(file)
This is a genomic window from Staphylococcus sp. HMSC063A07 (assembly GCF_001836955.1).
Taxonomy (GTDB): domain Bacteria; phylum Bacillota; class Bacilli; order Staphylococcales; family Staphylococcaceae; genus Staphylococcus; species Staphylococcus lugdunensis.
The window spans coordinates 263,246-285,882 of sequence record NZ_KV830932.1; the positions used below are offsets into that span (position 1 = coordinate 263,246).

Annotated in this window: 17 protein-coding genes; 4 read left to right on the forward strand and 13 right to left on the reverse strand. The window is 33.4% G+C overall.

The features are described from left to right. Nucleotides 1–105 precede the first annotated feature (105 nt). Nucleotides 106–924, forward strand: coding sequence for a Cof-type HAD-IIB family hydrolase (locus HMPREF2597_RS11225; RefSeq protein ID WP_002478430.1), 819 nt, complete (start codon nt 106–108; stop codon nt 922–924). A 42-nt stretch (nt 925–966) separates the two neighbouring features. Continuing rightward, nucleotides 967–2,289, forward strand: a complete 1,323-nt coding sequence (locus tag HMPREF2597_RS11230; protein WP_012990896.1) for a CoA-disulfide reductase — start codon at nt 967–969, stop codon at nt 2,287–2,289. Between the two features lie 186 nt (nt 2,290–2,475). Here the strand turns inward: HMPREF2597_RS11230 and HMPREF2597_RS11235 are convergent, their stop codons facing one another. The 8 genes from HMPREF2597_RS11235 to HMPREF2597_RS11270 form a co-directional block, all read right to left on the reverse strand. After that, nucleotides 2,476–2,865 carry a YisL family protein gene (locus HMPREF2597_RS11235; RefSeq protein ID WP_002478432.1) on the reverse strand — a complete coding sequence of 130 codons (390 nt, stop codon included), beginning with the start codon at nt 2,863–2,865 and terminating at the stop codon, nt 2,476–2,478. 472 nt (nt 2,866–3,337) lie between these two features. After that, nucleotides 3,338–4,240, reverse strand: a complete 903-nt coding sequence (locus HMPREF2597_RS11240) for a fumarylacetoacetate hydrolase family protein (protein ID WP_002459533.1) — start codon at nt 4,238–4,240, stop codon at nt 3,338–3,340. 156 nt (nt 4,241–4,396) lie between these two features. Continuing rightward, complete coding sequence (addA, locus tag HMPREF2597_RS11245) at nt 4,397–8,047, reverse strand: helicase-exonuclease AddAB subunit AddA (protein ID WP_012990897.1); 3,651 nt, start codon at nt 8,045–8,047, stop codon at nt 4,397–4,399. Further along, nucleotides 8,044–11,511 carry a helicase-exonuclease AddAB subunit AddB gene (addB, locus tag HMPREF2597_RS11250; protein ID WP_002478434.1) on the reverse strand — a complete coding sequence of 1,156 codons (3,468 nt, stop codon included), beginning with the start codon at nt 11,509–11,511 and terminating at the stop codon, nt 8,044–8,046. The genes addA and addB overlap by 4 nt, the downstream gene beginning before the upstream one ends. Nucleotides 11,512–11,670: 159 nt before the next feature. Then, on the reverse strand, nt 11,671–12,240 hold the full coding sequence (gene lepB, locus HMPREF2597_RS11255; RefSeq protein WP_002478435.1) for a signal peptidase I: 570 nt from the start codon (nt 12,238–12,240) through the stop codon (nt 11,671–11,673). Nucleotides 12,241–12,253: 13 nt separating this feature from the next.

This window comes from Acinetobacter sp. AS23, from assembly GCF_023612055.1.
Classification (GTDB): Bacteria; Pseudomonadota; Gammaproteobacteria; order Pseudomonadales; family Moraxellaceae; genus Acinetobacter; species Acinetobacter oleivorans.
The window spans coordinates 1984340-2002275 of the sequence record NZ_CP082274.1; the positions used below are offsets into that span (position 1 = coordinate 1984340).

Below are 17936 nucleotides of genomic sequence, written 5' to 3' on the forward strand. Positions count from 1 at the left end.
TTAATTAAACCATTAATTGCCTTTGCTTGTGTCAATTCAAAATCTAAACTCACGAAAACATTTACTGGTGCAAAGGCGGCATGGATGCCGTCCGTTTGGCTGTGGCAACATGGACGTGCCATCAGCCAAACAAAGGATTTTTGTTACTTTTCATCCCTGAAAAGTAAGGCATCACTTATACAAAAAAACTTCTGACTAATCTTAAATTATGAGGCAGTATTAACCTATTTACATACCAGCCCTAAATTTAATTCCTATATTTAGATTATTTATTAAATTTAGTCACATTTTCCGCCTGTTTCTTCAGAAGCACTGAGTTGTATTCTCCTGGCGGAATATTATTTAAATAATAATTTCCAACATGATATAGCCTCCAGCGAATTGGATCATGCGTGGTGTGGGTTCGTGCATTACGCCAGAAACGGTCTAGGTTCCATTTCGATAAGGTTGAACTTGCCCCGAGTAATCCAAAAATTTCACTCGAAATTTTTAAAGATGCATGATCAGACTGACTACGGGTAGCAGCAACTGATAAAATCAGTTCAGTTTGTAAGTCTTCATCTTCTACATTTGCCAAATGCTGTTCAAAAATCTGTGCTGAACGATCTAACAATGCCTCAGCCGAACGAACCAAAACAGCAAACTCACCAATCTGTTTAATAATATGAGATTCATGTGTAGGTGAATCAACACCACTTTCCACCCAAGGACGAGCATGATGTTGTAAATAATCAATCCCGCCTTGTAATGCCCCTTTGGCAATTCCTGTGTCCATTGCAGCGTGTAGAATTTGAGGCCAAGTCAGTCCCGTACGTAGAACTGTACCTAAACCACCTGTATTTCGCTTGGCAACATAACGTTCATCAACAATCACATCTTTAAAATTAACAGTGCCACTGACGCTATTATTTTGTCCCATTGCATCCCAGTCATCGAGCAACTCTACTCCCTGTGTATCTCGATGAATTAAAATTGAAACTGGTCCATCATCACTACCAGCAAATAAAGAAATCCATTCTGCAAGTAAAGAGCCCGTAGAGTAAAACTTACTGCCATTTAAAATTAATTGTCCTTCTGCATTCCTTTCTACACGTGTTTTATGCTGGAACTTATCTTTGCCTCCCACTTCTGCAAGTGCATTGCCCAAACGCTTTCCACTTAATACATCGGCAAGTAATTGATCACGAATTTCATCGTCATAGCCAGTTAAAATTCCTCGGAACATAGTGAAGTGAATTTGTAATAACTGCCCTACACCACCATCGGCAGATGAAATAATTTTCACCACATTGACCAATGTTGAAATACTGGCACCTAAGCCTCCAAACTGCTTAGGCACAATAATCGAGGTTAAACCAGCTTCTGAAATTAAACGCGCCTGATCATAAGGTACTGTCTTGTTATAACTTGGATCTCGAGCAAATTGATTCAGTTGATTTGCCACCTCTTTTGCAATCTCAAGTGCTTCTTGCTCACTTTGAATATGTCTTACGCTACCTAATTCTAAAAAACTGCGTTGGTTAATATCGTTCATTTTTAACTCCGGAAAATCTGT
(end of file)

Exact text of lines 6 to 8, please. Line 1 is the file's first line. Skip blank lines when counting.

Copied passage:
This window comes from Acinetobacter sp. AS23, from assembly GCF_023612055.1.
Classification (GTDB): Bacteria; Pseudomonadota; Gammaproteobacteria; order Pseudomonadales; family Moraxellaceae; genus Acinetobacter; species Acinetobacter oleivorans.
The window spans coordinates 1984340-2002275 of the sequence record NZ_CP082274.1; the positions used below are offsets into that span (position 1 = coordinate 1984340).